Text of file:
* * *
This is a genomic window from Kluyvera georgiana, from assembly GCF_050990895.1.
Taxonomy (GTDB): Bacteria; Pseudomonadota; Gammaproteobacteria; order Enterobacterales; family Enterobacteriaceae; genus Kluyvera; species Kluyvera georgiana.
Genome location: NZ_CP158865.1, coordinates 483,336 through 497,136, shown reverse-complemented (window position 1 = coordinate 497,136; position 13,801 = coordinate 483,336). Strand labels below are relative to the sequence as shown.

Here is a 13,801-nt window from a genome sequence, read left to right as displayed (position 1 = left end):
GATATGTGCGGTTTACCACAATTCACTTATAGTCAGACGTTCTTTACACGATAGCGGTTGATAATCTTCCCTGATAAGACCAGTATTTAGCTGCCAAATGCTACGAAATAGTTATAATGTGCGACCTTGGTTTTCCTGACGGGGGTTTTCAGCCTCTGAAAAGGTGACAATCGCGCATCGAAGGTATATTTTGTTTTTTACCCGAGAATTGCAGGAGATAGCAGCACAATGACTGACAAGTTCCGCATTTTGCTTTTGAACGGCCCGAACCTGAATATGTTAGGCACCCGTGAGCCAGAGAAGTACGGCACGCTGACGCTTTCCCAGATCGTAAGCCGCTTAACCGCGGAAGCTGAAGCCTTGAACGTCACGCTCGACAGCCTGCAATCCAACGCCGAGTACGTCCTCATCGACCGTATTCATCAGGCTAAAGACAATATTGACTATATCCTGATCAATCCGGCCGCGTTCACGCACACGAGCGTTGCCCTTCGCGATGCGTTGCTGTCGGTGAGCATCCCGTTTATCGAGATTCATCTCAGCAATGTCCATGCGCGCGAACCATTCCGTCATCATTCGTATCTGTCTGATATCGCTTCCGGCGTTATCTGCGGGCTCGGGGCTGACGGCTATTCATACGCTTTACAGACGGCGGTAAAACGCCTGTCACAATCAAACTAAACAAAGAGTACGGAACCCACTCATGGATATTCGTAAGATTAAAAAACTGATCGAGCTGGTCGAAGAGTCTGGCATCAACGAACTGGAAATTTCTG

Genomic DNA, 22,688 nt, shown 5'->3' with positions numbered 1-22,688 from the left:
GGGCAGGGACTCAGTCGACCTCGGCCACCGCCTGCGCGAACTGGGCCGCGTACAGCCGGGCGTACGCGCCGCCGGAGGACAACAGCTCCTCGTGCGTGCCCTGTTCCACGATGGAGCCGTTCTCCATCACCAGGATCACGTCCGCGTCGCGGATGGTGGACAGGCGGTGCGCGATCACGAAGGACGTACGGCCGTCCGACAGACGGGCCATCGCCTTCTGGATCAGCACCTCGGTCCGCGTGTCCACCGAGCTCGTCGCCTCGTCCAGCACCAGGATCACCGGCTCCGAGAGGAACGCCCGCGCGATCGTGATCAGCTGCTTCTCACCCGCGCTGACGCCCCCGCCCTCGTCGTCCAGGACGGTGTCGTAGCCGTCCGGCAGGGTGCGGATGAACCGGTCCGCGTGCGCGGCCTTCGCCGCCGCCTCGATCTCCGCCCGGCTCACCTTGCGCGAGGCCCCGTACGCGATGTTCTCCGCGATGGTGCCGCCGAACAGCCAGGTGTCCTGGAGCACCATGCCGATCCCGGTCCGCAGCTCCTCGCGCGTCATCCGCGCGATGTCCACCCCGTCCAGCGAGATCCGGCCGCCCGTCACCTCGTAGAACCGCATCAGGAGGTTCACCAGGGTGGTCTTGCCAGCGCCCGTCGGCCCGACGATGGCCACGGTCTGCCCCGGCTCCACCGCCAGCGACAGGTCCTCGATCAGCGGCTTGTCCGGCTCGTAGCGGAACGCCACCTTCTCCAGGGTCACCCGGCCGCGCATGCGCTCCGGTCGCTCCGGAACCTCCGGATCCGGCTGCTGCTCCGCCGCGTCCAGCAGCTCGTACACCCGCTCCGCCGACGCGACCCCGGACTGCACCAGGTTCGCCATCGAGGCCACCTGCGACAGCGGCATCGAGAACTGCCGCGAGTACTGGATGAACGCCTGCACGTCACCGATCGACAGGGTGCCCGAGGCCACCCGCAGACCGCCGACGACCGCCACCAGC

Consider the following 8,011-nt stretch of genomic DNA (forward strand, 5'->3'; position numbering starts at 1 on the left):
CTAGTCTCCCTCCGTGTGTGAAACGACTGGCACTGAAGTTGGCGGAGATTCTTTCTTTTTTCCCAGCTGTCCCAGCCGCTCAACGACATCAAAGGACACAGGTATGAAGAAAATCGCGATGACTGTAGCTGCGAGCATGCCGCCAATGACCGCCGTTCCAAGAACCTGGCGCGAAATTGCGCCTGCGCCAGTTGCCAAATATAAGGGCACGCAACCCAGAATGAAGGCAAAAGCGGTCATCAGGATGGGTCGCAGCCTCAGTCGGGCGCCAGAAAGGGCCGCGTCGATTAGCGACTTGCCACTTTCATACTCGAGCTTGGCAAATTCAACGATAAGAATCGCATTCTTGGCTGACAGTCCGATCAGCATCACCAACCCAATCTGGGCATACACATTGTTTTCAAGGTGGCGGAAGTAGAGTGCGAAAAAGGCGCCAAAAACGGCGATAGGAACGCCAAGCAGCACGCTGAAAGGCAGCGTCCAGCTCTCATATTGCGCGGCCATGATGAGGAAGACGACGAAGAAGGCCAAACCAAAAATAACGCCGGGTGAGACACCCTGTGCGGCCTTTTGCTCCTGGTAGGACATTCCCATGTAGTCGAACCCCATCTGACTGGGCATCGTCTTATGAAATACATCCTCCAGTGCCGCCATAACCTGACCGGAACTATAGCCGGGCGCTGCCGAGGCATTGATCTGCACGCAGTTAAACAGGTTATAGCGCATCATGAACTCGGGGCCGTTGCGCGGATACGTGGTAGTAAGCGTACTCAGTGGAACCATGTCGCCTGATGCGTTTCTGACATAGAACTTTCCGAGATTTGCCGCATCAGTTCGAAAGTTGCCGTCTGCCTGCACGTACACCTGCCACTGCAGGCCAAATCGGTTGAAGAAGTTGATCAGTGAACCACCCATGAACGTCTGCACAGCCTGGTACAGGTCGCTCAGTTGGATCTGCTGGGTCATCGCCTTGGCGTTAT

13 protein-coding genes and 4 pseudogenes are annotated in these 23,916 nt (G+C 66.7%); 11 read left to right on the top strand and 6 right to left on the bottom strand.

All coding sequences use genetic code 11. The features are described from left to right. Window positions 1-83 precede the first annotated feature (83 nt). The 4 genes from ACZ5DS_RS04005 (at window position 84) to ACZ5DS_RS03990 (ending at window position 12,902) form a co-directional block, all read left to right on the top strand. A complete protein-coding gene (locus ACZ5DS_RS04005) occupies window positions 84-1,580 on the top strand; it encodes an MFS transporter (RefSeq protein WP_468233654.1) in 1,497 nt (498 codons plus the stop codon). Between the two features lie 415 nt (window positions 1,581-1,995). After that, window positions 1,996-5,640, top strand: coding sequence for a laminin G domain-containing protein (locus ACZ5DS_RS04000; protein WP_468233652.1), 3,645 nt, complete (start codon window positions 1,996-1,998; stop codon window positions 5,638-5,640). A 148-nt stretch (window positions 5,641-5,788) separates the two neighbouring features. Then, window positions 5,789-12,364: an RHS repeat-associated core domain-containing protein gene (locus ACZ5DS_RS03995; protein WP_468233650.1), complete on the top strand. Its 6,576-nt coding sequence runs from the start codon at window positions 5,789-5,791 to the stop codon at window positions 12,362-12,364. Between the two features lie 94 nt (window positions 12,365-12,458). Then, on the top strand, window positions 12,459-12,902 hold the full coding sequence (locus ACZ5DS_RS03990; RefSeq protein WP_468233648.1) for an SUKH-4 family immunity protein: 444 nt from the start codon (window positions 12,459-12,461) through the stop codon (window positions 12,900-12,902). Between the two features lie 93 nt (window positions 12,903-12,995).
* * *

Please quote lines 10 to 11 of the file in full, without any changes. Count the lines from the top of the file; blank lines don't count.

13 protein-coding genes and 4 pseudogenes are annotated in these 23,916 nt (G+C 66.7%); 11 read left to right on the top strand and 6 right to left on the bottom strand.

All coding sequences use genetic code 11. The features are described from left to right. Window positions 1-83 precede the first annotated feature (83 nt). The 4 genes from ACZ5DS_RS04005 (at window position 84) to ACZ5DS_RS03990 (ending at window position 12,902) form a co-directional block, all read left to right on the top strand. A complete protein-coding gene (locus ACZ5DS_RS04005) occupies window positions 84-1,580 on the top strand; it encodes an MFS transporter (RefSeq protein WP_468233654.1) in 1,497 nt (498 codons plus the stop codon). Between the two features lie 415 nt (window positions 1,581-1,995). After that, window positions 1,996-5,640, top strand: coding sequence for a laminin G domain-containing protein (locus ACZ5DS_RS04000; protein WP_468233652.1), 3,645 nt, complete (start codon window positions 1,996-1,998; stop codon window positions 5,638-5,640). A 148-nt stretch (window positions 5,641-5,788) separates the two neighbouring features. Then, window positions 5,789-12,364: an RHS repeat-associated core domain-containing protein gene (locus ACZ5DS_RS03995; protein WP_468233650.1), complete on the top strand. Its 6,576-nt coding sequence runs from the start codon at window positions 5,789-5,791 to the stop codon at window positions 12,362-12,364. Between the two features lie 94 nt (window positions 12,365-12,458). Then, on the top strand, window positions 12,459-12,902 hold the full coding sequence (locus ACZ5DS_RS03990; RefSeq protein WP_468233648.1) for an SUKH-4 family immunity protein: 444 nt from the start codon (window positions 12,459-12,461) through the stop codon (window positions 12,900-12,902). Between the two features lie 93 nt (window positions 12,903-12,995).